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A young man's quest for spiritual peace threatens his position in society.
British novelist W. Somerset Maugham recalls the time in 1919 when he first he met Larry Darrell, "a remarkable creature," during a dinner party at a Chicago country club hosted by the snobbish Elliott Templeton and his supercilious sister, Louisa Bradley: Louisa is distraught because her elegant daughter Isabel is engaged to Larry, a man who lacks money, prospects and ambition. Louisa would much prefer that Isabel marry Gray Maturin, the son of a wealthy stockbroker. At the party, Maugham also meets Sophie, Isabel's simple childhood friend who is wearing a borrowed gown. Larry arrives late, and when Isabel questions him about turning down a lucrative position with the Maturins, Larry responds that his goal in life is "to loaf." Isabel, who has been indoctrinated with the glories of American expansionism and the idea that self respect is derived through hard work, listens with incredulity as Larry states that there are more important goals in life than making money. Larry explains that his outlook has been shaped by a profoundly moving wartime experience in which his close friend sacrificed his own life so that Larry might live. With this second chance, Larry has decided to search for the meaning of life. After Larry completes his story, Isabel offers to postpone their wedding for one year so that he can find himself. Larry then sails to Paris, and some months later, Isabel visits him there. Appalled by Larry's modest living conditions, Isabel, who craves status and wealth, breaks off their engagement. On her last evening in Paris, though, Isabel invites Larry to dinner with the intent of seducing him and thus forcing him into abandoning his pursuit of knowledge for a prosaic married life. At the last minute, however, she is unable to go through with her plan and asks him to leave. Isabel then returns to Chicago and marries Gray, and Maugham meets them once again at their wedding. Also attending the ceremony is Sophie, who has married Bob MacDonald and given birth to a daughter. In Paris, meanwhile, Larry is laboring in the coal mines when he meets Kostis, a cynical defrocked priest who has lost his faith. When Kostis tells Larry of a saint-like man who dwells In India, Larry decides to journey to India and seek guidance from him. In India, the holy man counsels Larry that the road to salvation is as difficult to pass over as the sharp edge of a razor. In Chicago, meanwhile, Sophie's husband and baby perish in a car wreck, leaving Sophie bereft and hysterical. After Larry completes his studies, the holy man sends him to the top of the mountain to reflect in solitude. Some time later, the holy man visits, and Larry recounts experiencing an epiphany in which he finally became one with God. The holy man then declares that Larry is ready to return to the world and assures him that his vision will remain with him until the day he dies. Years later, Elliott encounters Maugham in a Parisian haberdashery and Elliott informs him that he has moved to the Riveria and lent his Paris apartment to Isabel and Gray, who has suffered a nervous breakdown after losing his family fortune in the 1929 stock market crash. Maugham then meets Larry, who has just returned from India, and over lunch, recounts Gray's misfortune. Unsettled by the news, Larry decides to visit Isabel, who is filled with self pity, even though she is surrounded by borrowed luxury. After Larry uses hypnosis to cure Gray's blinding headaches, Maugham invites them all to dinner. Later, Isabel insists on visiting a cheap nightclub on the Rue de Lappe and there they meet a drunk and degraded Sophie. Unsympathetic, Isabel blames Sophie's condition on her weak nature, but Larry disagrees and recalls a loving purity and innocence in Sophie. Soon after, Gray and Isabel leave for the Riviera, and when they return, Larry informs Isabel that Sophie has stopped drinking and they plan to marry. Furious, Isabel summons Maugham and asks him to dissuade Larry from the marriage. After chiding Isabel for renouncing Larry for her love of riches, Maugham suggests that Larry is sacrificing himself to save Sophie and advises Isabel to be nice to her. At Isabel's request, Maugham invites them all to lunch at the Ritz, and there, Isabel deliberately lavishes praise on a rare liquor, thus tempting Sophie, who has foresaken alcohol for Larry. Using the pretext of taking Sophie shopping for a wedding dress, Isabel invites her to the apartment the next day. There, Isabel shows Sophie a photograph of her daughter, thus rekindling painful memories of her own lost little girl. Excusing herself to run an errand, Isabel leaves Sophie alone with an enticing bottle of liquor. Succumbing to temptation, Sophie drains the bottle and disappears. In search of the missing Sophie, Larry visits the dives of Paris and when he finally locates her in an Arabic bar, she runs away. Nearly a year later, the police notify Maugham that Sophie has been brutally murdered in Toulon. At the Toulon police station, Maugham meets Larry, who has come to identify her body. From Sophie's sordid room, Larry retrieves a photograph of her husband and daughter and a book of poetry by Keats and asks that they be buried with her. Maugham, who is on the way to Nice to visit the gravely ill Elliott, asks Larry to join him. In the dying man's room, they find Elliott sniveling in self pity because he has not been invited to a fashionable party hosted by a princess. Touched by Elliott's distress, Larry convinces the princess' secretary, an old friend of his, to allow him to take an invitation to the party. When Isabel and Gray arrive to visit their dying uncle, Elliott informs them that he has willed them his entire fortune. The invitation to the party is then delivered, and Elliott dies while dictating his regrets. When Isabel learns that Larry intends to return to America to become a taxi driver or factory worker, she embraces him and confides that she still loves him and regrets marrying Gray. Larry does not return Isabel's ardor however, and instead accuses her of deliberately enticing Sophie to drink. After Isabel self-righteously admits that she tempted Sophie in order to prevent their marriage, Larry informs her that Sophie is dead, but has found peace with her husband and daughter. As Larry leaves, Isabel now knows she has lost him forever. Maugham then concludes that Larry has finally found what he sought, goodness-the greatest force in the world.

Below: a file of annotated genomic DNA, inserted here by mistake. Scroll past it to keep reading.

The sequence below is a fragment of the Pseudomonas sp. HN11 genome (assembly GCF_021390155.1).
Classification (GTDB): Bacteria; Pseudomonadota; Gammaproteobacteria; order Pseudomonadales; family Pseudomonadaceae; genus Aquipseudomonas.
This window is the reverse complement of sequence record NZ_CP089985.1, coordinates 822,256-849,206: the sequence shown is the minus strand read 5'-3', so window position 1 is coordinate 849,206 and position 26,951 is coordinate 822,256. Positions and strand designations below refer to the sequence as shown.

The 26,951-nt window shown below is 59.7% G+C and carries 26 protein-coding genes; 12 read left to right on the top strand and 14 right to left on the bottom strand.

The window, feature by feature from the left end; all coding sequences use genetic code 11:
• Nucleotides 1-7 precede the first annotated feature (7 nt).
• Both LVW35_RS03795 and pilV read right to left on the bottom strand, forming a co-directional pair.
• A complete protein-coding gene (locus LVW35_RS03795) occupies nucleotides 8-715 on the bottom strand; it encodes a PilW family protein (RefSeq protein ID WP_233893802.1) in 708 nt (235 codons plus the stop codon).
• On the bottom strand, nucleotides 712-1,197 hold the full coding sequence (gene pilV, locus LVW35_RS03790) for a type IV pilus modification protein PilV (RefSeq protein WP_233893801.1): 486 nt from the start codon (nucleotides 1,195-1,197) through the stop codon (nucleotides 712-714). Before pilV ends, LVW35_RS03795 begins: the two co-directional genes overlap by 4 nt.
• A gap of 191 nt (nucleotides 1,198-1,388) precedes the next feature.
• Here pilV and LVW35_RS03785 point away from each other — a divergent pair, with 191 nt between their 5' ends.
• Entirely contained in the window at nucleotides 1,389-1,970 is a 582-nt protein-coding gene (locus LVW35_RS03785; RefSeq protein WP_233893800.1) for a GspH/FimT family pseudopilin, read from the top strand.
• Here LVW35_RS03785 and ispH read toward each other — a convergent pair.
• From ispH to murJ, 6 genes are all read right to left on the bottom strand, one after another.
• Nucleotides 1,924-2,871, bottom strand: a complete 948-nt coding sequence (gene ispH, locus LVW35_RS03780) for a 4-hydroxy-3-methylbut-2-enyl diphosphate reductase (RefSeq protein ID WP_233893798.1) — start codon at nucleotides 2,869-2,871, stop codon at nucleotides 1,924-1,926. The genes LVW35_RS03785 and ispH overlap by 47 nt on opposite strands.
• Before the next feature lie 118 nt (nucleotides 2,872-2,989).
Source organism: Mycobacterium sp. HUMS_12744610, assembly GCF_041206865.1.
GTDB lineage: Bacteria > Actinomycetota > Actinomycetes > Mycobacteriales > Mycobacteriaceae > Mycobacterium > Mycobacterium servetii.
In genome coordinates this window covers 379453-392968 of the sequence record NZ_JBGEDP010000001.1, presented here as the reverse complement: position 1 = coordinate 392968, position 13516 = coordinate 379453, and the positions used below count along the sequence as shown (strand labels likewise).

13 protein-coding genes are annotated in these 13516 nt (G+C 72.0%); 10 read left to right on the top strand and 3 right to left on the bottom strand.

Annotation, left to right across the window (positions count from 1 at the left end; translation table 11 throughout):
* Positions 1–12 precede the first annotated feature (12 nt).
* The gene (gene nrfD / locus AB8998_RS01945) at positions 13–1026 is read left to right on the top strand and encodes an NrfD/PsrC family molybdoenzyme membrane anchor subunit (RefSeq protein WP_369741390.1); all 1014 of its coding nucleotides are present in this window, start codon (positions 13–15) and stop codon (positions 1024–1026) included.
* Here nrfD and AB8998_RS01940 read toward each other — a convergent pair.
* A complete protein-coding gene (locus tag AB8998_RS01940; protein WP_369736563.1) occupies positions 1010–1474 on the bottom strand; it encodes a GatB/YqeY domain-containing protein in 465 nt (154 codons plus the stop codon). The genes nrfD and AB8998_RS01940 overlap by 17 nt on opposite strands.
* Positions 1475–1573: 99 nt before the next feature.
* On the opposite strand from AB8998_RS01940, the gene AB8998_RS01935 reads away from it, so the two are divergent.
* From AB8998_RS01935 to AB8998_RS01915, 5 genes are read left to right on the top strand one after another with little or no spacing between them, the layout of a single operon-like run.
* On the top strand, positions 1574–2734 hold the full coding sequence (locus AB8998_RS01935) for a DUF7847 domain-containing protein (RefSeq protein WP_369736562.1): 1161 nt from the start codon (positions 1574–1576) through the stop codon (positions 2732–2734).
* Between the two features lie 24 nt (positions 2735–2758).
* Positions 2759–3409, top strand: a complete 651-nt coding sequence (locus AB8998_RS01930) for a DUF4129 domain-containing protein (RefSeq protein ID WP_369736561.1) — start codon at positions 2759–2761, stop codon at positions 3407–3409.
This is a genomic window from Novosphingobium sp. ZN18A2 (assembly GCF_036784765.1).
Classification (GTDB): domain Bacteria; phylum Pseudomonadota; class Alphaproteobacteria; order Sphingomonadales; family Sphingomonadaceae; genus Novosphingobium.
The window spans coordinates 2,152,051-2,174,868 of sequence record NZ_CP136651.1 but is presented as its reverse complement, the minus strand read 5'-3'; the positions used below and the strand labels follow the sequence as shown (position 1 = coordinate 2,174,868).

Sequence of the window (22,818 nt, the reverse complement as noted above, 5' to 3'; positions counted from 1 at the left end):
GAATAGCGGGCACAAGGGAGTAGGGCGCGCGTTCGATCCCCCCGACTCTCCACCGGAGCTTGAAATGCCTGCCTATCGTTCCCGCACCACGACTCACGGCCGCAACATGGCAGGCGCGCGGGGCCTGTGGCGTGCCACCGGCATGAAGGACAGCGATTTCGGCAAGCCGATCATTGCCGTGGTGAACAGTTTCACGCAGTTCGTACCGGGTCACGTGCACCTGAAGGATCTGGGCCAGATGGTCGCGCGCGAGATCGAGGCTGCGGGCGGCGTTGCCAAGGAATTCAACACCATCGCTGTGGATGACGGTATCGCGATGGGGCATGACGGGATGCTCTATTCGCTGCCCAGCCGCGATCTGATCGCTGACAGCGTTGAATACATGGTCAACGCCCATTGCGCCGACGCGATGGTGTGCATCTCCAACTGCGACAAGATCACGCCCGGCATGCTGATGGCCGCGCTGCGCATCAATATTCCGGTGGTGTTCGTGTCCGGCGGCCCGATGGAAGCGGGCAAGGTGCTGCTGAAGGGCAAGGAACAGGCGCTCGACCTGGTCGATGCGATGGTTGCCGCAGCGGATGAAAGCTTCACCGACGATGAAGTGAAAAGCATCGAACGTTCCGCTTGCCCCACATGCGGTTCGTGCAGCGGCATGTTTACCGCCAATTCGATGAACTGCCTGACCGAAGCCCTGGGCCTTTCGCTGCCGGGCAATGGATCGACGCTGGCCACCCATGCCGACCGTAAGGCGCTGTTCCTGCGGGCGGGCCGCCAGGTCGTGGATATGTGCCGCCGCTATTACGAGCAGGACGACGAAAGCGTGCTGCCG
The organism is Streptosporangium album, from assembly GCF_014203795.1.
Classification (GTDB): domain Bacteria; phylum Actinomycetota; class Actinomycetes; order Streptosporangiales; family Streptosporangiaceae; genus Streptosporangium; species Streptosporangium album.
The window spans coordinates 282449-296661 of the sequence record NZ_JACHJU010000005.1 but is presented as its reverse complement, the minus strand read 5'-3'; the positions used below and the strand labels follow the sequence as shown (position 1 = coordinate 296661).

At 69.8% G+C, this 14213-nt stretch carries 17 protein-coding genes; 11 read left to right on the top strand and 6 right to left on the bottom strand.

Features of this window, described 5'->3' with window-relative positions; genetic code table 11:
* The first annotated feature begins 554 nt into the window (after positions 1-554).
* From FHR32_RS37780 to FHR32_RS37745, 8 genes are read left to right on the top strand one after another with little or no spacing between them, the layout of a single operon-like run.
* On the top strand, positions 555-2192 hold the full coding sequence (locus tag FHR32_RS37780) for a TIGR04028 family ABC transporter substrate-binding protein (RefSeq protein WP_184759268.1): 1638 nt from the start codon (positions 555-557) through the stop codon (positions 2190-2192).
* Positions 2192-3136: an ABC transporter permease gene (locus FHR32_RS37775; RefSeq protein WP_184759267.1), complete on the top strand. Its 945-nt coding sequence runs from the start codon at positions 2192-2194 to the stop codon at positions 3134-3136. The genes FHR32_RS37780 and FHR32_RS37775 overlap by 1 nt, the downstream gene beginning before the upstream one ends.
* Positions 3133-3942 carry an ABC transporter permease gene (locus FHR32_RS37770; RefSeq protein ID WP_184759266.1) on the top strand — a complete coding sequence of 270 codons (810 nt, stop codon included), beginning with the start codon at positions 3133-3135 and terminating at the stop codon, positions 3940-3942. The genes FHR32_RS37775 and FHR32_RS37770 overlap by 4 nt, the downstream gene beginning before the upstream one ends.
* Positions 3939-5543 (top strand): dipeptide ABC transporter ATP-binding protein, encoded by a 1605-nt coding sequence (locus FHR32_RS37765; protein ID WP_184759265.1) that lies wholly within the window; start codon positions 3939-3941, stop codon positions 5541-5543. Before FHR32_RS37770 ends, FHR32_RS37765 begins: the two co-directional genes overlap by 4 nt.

Cast & Crew
|MPAA Ratings:||Premiere Info:||New York world premiere: 19 Nov 1946|
|Release Date:||1946||Production Date:||
Darryl F. Zanuck's production
|Color/B&W:||Black and White||Distributions Co:||Twentieth Century-Fox Film Corp.|
|Sound:||Mono (Western Electric Sound System)||Production Co:||Twentieth Century-Fox Film Corp.|
|Duration(mins):||145-146 or 148||Country:||United States|
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Both in the book and in the 1946 production of The Razor's Edge, Larry Darrell's search for inner peace after experiencing traumas during WWI...
Get a Job Larry Darrel
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First time seeing this film...An impeccable cast and a story many, many years ahead of its time addressing the mindsets of our war shocked veterans, their...